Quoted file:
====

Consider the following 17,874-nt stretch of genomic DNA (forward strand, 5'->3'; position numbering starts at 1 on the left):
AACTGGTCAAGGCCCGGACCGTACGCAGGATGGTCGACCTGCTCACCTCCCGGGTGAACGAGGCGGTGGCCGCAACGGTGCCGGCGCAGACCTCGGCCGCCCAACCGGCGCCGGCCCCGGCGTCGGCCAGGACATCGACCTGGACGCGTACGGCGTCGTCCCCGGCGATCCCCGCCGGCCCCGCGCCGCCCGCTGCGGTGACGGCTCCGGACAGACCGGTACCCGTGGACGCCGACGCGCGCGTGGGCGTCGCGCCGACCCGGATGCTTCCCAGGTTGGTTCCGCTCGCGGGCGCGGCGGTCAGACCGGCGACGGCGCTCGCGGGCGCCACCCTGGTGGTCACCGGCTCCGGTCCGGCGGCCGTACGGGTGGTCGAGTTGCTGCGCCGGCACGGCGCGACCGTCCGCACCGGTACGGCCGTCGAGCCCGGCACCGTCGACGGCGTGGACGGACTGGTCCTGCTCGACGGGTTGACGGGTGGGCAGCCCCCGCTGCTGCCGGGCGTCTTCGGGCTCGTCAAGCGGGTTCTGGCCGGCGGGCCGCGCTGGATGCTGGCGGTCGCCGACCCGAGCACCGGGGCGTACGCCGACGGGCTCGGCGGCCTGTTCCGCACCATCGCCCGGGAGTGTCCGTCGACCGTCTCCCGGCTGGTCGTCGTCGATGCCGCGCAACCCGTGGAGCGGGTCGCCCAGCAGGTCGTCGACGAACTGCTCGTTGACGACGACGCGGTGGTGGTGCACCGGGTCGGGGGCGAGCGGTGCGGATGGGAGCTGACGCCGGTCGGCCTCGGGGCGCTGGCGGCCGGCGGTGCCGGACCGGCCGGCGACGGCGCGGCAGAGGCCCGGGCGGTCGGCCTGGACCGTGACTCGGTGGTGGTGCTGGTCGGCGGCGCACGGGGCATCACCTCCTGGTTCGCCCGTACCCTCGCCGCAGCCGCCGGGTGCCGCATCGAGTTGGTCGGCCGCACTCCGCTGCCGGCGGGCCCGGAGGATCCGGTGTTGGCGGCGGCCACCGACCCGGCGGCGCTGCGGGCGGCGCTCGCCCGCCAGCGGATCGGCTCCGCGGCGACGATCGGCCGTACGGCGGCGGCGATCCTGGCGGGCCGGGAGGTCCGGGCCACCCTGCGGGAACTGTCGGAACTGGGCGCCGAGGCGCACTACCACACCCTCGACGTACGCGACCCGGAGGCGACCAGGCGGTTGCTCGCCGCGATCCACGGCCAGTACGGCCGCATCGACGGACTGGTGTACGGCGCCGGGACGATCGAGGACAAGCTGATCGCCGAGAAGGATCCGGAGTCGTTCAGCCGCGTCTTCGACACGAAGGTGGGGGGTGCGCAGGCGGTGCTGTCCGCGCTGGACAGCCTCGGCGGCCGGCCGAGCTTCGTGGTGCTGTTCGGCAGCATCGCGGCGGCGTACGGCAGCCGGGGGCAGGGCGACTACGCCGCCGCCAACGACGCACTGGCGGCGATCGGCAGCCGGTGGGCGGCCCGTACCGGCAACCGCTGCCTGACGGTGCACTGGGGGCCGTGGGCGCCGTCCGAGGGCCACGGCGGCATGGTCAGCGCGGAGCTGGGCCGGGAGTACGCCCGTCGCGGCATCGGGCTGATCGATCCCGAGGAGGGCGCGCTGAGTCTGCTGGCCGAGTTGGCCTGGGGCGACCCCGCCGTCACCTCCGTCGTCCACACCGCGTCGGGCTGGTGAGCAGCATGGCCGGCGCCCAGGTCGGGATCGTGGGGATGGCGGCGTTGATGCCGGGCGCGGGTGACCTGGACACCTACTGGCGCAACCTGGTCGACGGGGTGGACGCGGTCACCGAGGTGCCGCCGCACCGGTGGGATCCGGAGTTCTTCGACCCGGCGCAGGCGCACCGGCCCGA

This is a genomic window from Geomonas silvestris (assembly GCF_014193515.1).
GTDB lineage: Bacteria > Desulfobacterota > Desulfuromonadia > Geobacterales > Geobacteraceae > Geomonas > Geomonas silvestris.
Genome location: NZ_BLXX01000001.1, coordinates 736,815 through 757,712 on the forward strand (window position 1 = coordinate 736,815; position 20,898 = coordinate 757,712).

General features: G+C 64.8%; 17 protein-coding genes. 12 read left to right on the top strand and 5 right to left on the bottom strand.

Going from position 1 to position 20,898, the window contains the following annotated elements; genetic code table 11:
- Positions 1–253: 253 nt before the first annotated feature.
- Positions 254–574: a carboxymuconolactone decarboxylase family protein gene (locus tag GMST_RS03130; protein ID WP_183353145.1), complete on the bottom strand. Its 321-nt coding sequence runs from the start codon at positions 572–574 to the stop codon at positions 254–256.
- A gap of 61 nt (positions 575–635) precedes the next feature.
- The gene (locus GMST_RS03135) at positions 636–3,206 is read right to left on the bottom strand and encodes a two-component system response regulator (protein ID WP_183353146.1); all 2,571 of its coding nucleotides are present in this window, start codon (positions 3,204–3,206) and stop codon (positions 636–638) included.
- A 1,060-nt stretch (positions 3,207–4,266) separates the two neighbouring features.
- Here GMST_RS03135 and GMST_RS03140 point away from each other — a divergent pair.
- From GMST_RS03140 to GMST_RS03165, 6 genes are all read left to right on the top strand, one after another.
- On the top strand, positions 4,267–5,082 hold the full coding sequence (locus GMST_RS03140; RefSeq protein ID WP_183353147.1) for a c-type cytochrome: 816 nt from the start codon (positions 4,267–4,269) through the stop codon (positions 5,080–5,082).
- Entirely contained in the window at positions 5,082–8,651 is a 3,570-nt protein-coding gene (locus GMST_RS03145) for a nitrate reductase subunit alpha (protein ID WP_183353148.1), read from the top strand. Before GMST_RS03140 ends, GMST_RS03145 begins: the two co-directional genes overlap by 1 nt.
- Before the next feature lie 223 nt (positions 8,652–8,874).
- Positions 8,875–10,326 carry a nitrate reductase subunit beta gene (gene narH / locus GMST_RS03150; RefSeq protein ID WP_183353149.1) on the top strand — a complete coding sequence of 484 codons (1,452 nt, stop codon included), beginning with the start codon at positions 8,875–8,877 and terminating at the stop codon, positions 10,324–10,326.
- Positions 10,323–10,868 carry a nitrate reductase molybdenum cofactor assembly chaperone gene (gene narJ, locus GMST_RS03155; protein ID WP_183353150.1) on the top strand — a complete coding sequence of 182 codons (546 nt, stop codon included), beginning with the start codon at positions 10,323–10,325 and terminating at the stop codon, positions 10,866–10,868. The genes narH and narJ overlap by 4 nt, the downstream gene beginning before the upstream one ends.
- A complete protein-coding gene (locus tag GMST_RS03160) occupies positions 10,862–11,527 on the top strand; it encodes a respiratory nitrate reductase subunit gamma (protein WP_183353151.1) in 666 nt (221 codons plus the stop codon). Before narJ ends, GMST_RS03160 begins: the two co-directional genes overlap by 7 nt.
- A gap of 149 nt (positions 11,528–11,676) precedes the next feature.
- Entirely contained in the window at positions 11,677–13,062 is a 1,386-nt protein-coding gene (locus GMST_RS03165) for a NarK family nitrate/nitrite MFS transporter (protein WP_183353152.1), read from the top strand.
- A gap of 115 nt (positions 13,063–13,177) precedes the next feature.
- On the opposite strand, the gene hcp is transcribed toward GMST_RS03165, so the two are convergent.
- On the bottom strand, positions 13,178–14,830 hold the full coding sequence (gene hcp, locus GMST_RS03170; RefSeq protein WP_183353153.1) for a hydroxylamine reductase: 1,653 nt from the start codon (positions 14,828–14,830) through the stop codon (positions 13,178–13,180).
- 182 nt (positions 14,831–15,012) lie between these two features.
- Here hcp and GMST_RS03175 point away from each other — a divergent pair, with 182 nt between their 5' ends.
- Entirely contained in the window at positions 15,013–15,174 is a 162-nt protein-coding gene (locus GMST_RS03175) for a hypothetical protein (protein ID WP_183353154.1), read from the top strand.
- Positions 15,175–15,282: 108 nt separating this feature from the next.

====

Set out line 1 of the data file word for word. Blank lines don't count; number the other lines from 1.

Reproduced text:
Consider the following 17,874-nt stretch of genomic DNA (forward strand, 5'->3'; position numbering starts at 1 on the left):